The Past, Present and Future of Pumps and Mechanical Seals (Part 2)

Pump Engineer recently had the pleasure of speaking with Scott Boyson, an expert rotating equipment consultant with over 25 years of experience in design, product development and equipment reliability programs. Scott shared his insights about the progressive nature of sealing technology and offered his perspective on the past, present and future for pumps and mechanical seals.
 
PE: How are manufacturers and their agents responding?

Scott: It is getting increasingly difficult to embed high levels of conventional service at no cost, while maintaining very low acquisition prices. To meet the customer’s expectations, many manufacturers are therefore focusing on reducing manufactured and supply chain costs. Service levels have increased to generate performance gains and manufactures have begun to offer a direct delivery model to reduce supply chain costs. 
Local agents are adding more value-added service types to assist their business models and are morphing to the needs of the market by supplying services, rather than imbedding them into the product cost. The goal is to augment the more transparent and lower acquisition costs.

“Although the technology to warn users of potential dangers on some pumps currently exists, we will see many further advances in this area. I believe it will become much more automated then it is right now. Digital systems that contain continuous learning will be important.”

PE: How do you see the mechanical seal market changing in the future?

Scott: As there will always be an incentive to lower the total cost, I believe it is important to consider the factors and items that can, and will, drive that movement. In general, you will see technological advances continue. Rotating equipment life has more than doubled in industries over the years and is still progressing and energy costs will be an increasing focal point.

With this continual progression, I believe that we will see a shift in how we manage our existing equipment as well. Rather than devoting significant amounts of time to repairing older damaged and worn out equipment, I foresee some companies adopting the same processes that are generally accepted with valves. It is not unusual to see valves with pipe diameters of 10-inch scrapped. The amount of time that it takes to process the documentation of the damaged equipment, ship it to another facility to be repaired, and then evaluate what is in spec and not, repair it, can be incredibly costly, especially in the soft cost areas such as logistics costs. What is becoming more common is to simply scrap the old equipment and purchase new ones. Low cost, swap-out programs are also becoming more popular to allow plants to swap-out their equipment for upgraded technology.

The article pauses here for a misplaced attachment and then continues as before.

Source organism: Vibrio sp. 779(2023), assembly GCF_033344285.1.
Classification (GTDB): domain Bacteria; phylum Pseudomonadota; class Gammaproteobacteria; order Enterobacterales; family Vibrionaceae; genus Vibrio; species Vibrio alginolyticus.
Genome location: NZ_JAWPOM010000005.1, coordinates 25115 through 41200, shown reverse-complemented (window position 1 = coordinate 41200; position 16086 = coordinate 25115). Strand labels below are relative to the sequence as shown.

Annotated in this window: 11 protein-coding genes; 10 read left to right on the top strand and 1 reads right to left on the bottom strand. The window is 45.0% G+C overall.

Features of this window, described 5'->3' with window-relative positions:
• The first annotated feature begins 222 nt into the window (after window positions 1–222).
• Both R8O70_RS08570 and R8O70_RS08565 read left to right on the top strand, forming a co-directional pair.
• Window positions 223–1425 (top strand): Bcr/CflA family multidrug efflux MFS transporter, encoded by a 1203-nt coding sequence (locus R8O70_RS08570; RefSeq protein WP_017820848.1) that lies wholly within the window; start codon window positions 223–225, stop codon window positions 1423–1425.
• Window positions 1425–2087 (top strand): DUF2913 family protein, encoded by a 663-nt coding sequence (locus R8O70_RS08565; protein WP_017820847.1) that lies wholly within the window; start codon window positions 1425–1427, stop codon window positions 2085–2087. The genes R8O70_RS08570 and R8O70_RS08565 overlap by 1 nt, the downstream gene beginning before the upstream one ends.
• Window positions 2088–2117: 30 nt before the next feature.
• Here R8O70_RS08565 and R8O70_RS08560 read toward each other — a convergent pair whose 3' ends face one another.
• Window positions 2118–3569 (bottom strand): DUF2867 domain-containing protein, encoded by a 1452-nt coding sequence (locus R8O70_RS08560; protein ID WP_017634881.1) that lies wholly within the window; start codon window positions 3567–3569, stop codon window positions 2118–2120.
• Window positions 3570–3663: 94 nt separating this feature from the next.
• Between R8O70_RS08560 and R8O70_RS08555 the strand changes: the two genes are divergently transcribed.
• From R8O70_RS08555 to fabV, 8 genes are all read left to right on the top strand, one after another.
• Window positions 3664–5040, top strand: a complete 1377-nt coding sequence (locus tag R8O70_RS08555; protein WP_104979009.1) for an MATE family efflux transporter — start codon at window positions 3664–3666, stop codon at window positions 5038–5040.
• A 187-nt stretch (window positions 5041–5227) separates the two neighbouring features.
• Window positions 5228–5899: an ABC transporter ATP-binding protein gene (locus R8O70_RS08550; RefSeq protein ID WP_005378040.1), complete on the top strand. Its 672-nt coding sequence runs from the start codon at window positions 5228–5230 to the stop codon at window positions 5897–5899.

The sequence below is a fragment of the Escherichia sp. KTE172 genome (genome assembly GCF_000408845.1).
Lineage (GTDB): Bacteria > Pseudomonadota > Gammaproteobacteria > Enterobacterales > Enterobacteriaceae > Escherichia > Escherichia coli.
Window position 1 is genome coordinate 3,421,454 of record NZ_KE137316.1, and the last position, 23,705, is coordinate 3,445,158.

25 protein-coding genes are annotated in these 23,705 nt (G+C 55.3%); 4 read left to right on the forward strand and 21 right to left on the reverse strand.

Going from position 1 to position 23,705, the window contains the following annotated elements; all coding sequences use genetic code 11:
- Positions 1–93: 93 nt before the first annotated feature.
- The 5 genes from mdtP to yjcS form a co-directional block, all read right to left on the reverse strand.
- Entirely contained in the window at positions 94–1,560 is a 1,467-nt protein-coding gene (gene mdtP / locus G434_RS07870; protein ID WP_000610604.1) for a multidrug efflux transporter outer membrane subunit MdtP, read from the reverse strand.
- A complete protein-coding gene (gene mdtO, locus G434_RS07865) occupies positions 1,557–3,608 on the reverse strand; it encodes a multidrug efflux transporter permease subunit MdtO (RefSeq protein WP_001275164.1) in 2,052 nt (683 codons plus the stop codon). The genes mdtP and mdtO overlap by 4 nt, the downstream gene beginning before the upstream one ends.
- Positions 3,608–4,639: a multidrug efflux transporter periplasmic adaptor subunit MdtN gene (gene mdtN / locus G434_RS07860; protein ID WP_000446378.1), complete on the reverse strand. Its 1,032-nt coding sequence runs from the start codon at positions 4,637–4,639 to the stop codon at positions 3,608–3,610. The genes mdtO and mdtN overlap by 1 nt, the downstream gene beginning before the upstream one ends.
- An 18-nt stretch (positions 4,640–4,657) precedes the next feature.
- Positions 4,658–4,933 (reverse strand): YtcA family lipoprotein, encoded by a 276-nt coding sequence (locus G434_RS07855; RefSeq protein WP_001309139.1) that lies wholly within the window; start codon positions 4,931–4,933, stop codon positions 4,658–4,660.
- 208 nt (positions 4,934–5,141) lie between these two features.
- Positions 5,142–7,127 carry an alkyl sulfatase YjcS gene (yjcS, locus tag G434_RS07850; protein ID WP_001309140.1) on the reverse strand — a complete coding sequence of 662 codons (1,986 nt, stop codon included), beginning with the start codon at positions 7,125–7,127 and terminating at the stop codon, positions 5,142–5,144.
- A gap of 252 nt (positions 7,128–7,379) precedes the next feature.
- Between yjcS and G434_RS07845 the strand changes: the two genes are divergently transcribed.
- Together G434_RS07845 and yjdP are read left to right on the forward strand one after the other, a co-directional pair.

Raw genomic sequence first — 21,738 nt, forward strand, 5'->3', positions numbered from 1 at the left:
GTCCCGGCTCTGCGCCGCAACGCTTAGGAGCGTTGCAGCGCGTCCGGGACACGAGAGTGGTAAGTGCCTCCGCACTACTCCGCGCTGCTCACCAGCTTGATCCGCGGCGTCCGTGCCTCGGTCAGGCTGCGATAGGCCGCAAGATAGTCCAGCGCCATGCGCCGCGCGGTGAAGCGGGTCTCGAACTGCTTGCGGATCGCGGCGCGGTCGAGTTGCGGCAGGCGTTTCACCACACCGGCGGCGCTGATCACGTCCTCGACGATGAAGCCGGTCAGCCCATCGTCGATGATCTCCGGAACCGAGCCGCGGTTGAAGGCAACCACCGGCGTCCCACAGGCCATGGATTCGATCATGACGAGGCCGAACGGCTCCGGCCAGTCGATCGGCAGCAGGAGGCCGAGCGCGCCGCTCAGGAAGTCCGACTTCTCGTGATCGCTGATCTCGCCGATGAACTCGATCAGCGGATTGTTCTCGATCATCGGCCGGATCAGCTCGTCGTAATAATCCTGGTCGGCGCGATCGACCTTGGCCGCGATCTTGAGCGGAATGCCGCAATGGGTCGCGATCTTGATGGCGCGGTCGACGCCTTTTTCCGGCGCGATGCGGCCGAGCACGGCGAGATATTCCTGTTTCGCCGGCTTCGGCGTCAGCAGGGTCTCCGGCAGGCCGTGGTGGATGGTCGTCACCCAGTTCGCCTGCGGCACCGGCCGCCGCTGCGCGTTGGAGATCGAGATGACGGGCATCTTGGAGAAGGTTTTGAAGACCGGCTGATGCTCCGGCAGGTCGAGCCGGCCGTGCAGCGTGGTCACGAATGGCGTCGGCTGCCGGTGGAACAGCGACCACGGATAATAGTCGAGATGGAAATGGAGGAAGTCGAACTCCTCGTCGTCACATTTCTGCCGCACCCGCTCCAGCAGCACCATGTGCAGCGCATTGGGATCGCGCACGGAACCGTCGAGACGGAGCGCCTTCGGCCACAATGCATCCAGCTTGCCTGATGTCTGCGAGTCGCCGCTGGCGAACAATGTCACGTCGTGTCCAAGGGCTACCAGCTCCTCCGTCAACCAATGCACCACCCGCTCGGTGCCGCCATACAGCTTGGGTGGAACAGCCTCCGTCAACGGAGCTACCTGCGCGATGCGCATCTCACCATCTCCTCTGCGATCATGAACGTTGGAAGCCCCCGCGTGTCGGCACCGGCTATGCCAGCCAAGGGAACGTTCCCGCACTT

The streamlining of equipment acquisition is another development I foresee for the future. As the market continues to mature, you will see more direct ordering from manufacturers. Agents are currently taking steps to move into other services to offer more value to end-users who have been working with pumps and mechanical seals for many years and have made great strides in reliability.

PE: Are there any items that can be disruptive to the future?

Scott: Digital Transformation will be a game changer both on the commercial and technological side.

The potential commercial impact of digital transformation on pumps and seals is often overlooked or minimized. As we have seen with SAP’s Ariba, Grainger and now Amazon, digital marketplaces are changing entire markets. Right now, over half of Granger’s sales are done online and Amazon’s business-to-business marketplace exceeds 500 million SKUs. The adoption of b-b e-commerce will accelerate and it will impact rotating equipment. Technology selection and AI will help users, especially millennials, review product selection and other technology alternatives. The ability to connect with endusers and manufacturers to lower total costs, in a variety of ways, will always be a top priority. It is important that manufacturers focus on the needs of end-users and move quickly in response to them. Essentially, the e-market will create an entire new sector for change.

Another area, that has the potential to be disruptive, is the Industrial Internet of Things (IIoT). The use of embedded sensors that continuously learn and assist end-users to minimize reactive breakdown maintenance will become prevalent on most types of rotating equipment. Although the technology to warn users of potential dangers on some pumps currently exists, we will see many further advances in this area. I believe it will become much more automated then it is now. The ability to interface with users, both in their ease of use and connectivity, will be a critical success factor. End-users are busy enough without having a multitude of sensors that have difficult to use platforms and dashboards to layer on top of their existing workloads. An adaptive and continuously learning red, yellow and green alert system works well with effective dashboards and the ability to drill down into very detailed levels to help conduct root cause analysis.

A secondary benefit of IIoT will be the potential for connecting plant equipment to the business side of the plant. Industry 4.0 is focused on this area. Already, we are seeing the impact, as we now have inventory systems in-place that automatically reorder from vendors when parts are removed from an inventory shelf. As one planner recently told me, when my job is automated that may be a problem. By digitally connecting what is physically happening in the plant with the commercial side of the plant, great strides will be made to improve plant efficiency and lower total cost in automated ways. The digital transformation of business will continue to accelerate over the years to come as we are only at the beginning.
 

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